• At 2010.03.02 18:43, Julie said:

                              This one has been on my TBR list for a while. I hope I get to it soon! Thanks for your thoughts.

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                              • At 2010.03.02 21:28, Kristi said:

                                Ok, I’m sold. Sounds like a very stirring read. Thanks for the review.

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                                • At 2010.03.04 14:05, Fyrefly said:

                                  Thanks for the link! This book just made me so uncomfortable to read, but it’s weird that I didn’t ever translate that uncomfortableness into anger at Henry (who was its source). It’s been a long time since I’ve read it, but I can still really vividly remember quite a few particular scenes, which speaks really highly to how much it affected me.

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                                  • At 2010.03.04 22:45, bermudaonion (Kathy) said:

                                    I’ve got to get hold of this book! I love books that evoke emotions and you’ve made this one sound fabulous, even though that emotion is anger.

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                                    • At 2010.03.05 11:42, Sue said:

                                      I just finished this yesterday and I totally agree with your review. I spent a lot of time feeling frustrated. How did people treat each other like they did? Ifeel fortunate that we’ve come so, so far.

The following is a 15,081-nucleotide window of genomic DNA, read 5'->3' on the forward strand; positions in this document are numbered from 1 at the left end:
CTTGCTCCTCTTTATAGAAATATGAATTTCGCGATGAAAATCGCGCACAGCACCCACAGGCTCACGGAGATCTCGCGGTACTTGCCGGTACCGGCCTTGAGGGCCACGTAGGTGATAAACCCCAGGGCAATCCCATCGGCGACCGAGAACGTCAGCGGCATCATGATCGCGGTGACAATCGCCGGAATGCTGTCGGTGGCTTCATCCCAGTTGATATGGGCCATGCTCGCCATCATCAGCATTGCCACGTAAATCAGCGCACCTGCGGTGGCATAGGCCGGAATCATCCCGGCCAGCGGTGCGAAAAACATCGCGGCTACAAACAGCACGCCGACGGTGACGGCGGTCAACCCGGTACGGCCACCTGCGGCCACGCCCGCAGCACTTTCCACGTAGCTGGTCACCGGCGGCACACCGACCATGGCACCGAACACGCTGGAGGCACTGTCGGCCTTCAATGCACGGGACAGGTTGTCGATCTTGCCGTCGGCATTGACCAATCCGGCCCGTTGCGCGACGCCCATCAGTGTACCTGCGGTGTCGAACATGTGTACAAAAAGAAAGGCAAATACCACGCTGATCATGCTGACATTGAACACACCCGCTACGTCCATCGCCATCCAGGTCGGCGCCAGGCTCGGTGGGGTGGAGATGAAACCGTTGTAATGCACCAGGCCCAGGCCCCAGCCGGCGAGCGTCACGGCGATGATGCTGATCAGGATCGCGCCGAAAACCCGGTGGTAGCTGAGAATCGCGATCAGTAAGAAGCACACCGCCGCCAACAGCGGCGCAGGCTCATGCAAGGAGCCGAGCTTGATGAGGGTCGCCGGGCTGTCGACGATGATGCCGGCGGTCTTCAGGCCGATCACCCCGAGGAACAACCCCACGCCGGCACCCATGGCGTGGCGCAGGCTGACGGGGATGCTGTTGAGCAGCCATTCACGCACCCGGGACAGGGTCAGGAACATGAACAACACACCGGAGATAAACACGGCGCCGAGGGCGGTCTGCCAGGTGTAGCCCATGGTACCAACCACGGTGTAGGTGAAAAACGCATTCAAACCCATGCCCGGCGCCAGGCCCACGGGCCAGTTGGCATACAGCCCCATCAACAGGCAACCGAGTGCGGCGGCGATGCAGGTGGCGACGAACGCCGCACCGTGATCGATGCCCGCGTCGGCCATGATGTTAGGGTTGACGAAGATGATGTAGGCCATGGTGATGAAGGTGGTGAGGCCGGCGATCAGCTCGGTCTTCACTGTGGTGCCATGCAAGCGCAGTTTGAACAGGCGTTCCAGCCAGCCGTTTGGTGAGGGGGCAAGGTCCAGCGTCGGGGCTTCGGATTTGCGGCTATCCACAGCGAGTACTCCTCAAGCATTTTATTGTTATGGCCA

I’ve been thinking I might pick this as my book group pick next month.

                                      • […] The Literate Housewife Review […]

                                        • At 2010.06.11 12:38, Mudbound – Book Review – caribousmom said:

                                          […] The Literate Housewife […]

                                          • At 2011.10.03 00:01, #372 ~ When She Woke said:

                                            […] the story lines between Mudbound and When She Woke are entirely different, it didn’t take me long to recognize the emotion […]

                                            • At 2012.06.23 08:44, JSC said:

                                              Laura has made a choice: she married Henry (out of love or out of the desire NOT to become a spinster?)
                                              The durability of her relationship depends on the feelings she has for her brother-in-law, Jamie.
                                              Isn’t this novel about the weakness of women?

                                              Racial and social prejudices in 1945 can scarcely be judged by 2012 values. Society has evolved, as it always does and always will.

                                              (Required, will not be published)